Six months into the Russian war on Ukraine started, Western sanctions have targeted almost every aspect of the Russian economy, particularly the Russian oil and gas outputs, in an attempt to limit its ability to continue its invasion of Ukraine. But have these measures worked?
Given Russia's status in the energy sector, as the world's second-largest producer of natural gas and the third in terms of oil production, sanctions on both gas and oil exports by the United States, the United Kingdom, and the European Union were aimed at weakening the country's economy and consequently forcing it to sit for negotiations.
Sanctions continue to wreak havoc in energy markets, especially in European countries that were largely dependent on the Nord Stream 2 offshore natural gas pipeline that provides Germany, Finland, and Sweden with gas that is much needed during the winter months.
Since several European countries depend heavily on Russian gas supplies and are committed to long-term agreements, many are still receiving Russian gas and oil, such as Germany, Italy, and the Netherlands. Russian sales of oil and gas have increased to their highest in 13 years, growing by 20% by June 2022, compared to the first half of 2021.
EU Imports of Russian gas are expected to be slashed by nearly 90% by the end of 2022.
Yet, this has not happened so far and eyes are cast on the countries that are still buying Russian gas and oil.
Source: Visual Capitalist
So which countries are still supporting the Russian energy sector?
While the Russian war in Ukraine has led to long-lasting damage to Russian-Western relations, many countries around the world try to maintain a neutral position to avoid disrupting ties with either side of the war.
Moreover, some of the world's influential countries seem determined to seize the moment to make the best out of the crisis, including ones that increased their imports of Russian gas and oil at favorable rates, at a time prices of both commodities reached massive spikes.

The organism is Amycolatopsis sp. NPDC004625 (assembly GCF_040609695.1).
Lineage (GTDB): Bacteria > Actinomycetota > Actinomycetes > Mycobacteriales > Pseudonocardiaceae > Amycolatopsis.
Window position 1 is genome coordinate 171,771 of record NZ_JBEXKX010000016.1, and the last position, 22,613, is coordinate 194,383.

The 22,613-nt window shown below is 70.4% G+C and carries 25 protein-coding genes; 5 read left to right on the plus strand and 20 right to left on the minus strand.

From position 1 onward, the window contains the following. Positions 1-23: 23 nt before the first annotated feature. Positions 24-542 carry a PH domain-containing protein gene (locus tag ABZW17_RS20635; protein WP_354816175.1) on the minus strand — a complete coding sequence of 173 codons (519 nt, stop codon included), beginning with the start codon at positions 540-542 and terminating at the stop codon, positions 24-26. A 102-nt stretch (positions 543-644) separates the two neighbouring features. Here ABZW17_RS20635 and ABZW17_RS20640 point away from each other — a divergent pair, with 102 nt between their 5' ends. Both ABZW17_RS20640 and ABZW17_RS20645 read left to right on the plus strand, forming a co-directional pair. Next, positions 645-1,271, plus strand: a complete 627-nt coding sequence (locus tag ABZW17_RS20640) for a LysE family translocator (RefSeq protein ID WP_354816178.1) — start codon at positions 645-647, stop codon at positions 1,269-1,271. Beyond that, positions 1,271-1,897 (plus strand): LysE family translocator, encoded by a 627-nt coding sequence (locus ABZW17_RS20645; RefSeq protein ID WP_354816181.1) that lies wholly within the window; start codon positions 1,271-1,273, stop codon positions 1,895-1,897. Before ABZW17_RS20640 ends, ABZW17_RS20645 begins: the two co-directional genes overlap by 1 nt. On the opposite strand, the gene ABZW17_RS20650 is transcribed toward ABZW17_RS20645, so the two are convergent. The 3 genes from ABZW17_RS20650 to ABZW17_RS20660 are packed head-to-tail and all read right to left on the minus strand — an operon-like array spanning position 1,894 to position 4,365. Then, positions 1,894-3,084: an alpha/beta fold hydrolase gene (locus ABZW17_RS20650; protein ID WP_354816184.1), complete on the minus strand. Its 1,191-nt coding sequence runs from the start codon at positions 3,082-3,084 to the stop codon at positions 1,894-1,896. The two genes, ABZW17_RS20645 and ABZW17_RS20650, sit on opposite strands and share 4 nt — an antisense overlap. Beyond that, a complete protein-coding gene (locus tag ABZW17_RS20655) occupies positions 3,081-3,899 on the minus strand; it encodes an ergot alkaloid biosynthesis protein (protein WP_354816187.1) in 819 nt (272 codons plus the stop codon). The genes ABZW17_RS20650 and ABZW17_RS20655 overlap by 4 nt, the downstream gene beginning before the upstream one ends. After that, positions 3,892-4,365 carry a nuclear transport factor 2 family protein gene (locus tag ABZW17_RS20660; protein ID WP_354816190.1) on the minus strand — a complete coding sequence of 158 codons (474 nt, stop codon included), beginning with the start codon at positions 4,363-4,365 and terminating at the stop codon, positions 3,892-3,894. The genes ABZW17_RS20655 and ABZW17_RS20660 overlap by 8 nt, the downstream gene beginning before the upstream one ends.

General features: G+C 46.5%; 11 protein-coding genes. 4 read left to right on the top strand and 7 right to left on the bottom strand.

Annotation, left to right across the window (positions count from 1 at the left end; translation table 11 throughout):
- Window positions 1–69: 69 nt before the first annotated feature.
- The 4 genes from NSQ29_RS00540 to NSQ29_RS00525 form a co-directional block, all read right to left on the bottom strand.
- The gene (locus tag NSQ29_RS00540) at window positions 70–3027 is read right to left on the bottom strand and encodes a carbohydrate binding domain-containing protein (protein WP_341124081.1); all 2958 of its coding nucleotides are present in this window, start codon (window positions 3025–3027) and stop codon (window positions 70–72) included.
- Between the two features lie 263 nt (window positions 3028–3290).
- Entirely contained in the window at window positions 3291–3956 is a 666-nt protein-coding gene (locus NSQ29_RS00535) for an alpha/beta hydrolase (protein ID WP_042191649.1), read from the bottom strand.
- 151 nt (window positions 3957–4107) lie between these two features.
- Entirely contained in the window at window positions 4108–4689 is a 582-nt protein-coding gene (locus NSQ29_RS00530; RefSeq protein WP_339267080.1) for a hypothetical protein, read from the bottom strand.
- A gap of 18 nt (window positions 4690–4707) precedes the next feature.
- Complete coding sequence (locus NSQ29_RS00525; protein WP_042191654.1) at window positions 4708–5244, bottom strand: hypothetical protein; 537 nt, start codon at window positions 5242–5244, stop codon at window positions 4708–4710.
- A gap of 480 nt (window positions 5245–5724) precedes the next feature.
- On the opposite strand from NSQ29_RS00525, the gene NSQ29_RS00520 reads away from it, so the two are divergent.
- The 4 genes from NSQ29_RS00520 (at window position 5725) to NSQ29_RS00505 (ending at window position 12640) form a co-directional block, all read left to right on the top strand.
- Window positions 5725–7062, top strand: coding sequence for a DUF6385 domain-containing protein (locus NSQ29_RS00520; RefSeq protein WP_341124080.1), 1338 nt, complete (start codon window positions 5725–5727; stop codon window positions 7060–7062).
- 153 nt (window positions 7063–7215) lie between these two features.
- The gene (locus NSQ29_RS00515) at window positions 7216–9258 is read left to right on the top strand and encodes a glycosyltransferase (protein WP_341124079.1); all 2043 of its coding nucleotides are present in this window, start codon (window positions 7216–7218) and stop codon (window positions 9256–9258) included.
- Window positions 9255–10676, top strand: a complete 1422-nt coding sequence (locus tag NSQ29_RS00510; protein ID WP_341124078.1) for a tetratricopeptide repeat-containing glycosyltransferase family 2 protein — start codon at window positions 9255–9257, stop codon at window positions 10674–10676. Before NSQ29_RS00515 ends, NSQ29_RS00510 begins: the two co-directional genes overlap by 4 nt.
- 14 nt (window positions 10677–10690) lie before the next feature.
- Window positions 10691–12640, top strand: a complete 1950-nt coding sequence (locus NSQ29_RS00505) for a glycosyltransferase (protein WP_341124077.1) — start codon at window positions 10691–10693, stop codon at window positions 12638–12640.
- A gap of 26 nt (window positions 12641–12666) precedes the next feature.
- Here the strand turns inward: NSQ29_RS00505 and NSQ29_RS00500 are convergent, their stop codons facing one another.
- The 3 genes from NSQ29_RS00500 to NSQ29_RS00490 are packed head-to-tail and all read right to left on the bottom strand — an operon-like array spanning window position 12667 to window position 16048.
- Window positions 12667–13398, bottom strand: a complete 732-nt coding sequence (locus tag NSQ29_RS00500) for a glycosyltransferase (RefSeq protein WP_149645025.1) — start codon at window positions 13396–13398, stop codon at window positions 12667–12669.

The following figures are based on reports between February and June 2022
1- China $13.2 billion worth of fossil fuel
2- Germany $12.7 billion worth of fossil fuel
3- Italy $8.2 billion worth of fossil fuel
4- Netherlands $8.2 billion worth of fossil fuel
5- Turkey $7.0 billion worth of fossil fuel
6- Poland $4.6 billion worth of fossil fuel
7- France $4.5 billion worth of fossil fuel
8- India $3.6 billion worth of fossil fuel
Latest reports have noted that Afghanistan is planning to buy a million barrels of Russian oil and that the Taliban-led Afghan government is open to other deals with Russia regarding energy supplies.
India and China, both key energy markets have noticeably increased their input of Russian gas since the war started last February. For example, India's daily imports of Russian oil grew by 764,000 barrels when compared to January 2022 numbers.
Similarly, China's imports of Russian gas reached a historic peak in May 2022, jumping by 80% on annual basis.
With fossil fuel prices surging globally, many third-world countries are eyeing an opportunity for Russian gas with favorable prices, so they lower the cost of inflation suffered following the war.
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